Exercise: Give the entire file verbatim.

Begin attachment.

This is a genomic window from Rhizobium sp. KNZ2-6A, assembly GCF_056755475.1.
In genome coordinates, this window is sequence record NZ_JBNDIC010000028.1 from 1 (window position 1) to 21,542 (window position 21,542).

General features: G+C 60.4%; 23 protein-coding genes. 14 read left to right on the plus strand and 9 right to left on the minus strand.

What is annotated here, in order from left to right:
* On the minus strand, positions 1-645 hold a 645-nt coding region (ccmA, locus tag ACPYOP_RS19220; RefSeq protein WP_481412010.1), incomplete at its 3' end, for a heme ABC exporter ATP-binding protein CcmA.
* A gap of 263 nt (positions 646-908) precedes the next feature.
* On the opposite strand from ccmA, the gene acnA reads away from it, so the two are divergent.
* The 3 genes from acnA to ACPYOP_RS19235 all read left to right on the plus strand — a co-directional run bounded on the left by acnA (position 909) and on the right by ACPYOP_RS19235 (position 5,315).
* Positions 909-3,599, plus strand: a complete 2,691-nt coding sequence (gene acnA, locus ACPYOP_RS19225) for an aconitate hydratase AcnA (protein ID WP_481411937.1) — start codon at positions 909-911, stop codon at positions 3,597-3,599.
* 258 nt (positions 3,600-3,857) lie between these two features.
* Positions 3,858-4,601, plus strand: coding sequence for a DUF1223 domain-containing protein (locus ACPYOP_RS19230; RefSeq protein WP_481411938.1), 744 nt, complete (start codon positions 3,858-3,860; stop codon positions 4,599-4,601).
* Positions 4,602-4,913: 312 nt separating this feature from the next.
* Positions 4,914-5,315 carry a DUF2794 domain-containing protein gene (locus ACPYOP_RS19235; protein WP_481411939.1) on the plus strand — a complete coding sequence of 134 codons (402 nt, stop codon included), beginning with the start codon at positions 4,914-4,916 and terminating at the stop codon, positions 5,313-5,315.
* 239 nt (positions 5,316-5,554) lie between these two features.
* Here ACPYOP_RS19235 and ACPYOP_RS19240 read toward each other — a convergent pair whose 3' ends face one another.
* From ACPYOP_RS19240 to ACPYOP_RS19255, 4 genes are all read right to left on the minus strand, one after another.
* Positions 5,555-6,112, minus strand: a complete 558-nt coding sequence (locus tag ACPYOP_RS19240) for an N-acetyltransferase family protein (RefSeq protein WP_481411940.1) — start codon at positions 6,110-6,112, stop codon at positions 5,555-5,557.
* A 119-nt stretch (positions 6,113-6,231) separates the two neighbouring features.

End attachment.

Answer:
This is a genomic window from Rhizobium sp. KNZ2-6A, assembly GCF_056755475.1.
In genome coordinates, this window is sequence record NZ_JBNDIC010000028.1 from 1 (window position 1) to 21,542 (window position 21,542).

General features: G+C 60.4%; 23 protein-coding genes. 14 read left to right on the plus strand and 9 right to left on the minus strand.

What is annotated here, in order from left to right:
* On the minus strand, positions 1-645 hold a 645-nt coding region (ccmA, locus tag ACPYOP_RS19220; RefSeq protein WP_481412010.1), incomplete at its 3' end, for a heme ABC exporter ATP-binding protein CcmA.
* A gap of 263 nt (positions 646-908) precedes the next feature.
* On the opposite strand from ccmA, the gene acnA reads away from it, so the two are divergent.
* The 3 genes from acnA to ACPYOP_RS19235 all read left to right on the plus strand — a co-directional run bounded on the left by acnA (position 909) and on the right by ACPYOP_RS19235 (position 5,315).
* Positions 909-3,599, plus strand: a complete 2,691-nt coding sequence (gene acnA, locus ACPYOP_RS19225) for an aconitate hydratase AcnA (protein ID WP_481411937.1) — start codon at positions 909-911, stop codon at positions 3,597-3,599.
* 258 nt (positions 3,600-3,857) lie between these two features.
* Positions 3,858-4,601, plus strand: coding sequence for a DUF1223 domain-containing protein (locus ACPYOP_RS19230; RefSeq protein WP_481411938.1), 744 nt, complete (start codon positions 3,858-3,860; stop codon positions 4,599-4,601).
* Positions 4,602-4,913: 312 nt separating this feature from the next.
* Positions 4,914-5,315 carry a DUF2794 domain-containing protein gene (locus ACPYOP_RS19235; protein WP_481411939.1) on the plus strand — a complete coding sequence of 134 codons (402 nt, stop codon included), beginning with the start codon at positions 4,914-4,916 and terminating at the stop codon, positions 5,313-5,315.
* 239 nt (positions 5,316-5,554) lie between these two features.
* Here ACPYOP_RS19235 and ACPYOP_RS19240 read toward each other — a convergent pair whose 3' ends face one another.
* From ACPYOP_RS19240 to ACPYOP_RS19255, 4 genes are all read right to left on the minus strand, one after another.
* Positions 5,555-6,112, minus strand: a complete 558-nt coding sequence (locus tag ACPYOP_RS19240) for an N-acetyltransferase family protein (RefSeq protein WP_481411940.1) — start codon at positions 6,110-6,112, stop codon at positions 5,555-5,557.
* A 119-nt stretch (positions 6,113-6,231) separates the two neighbouring features.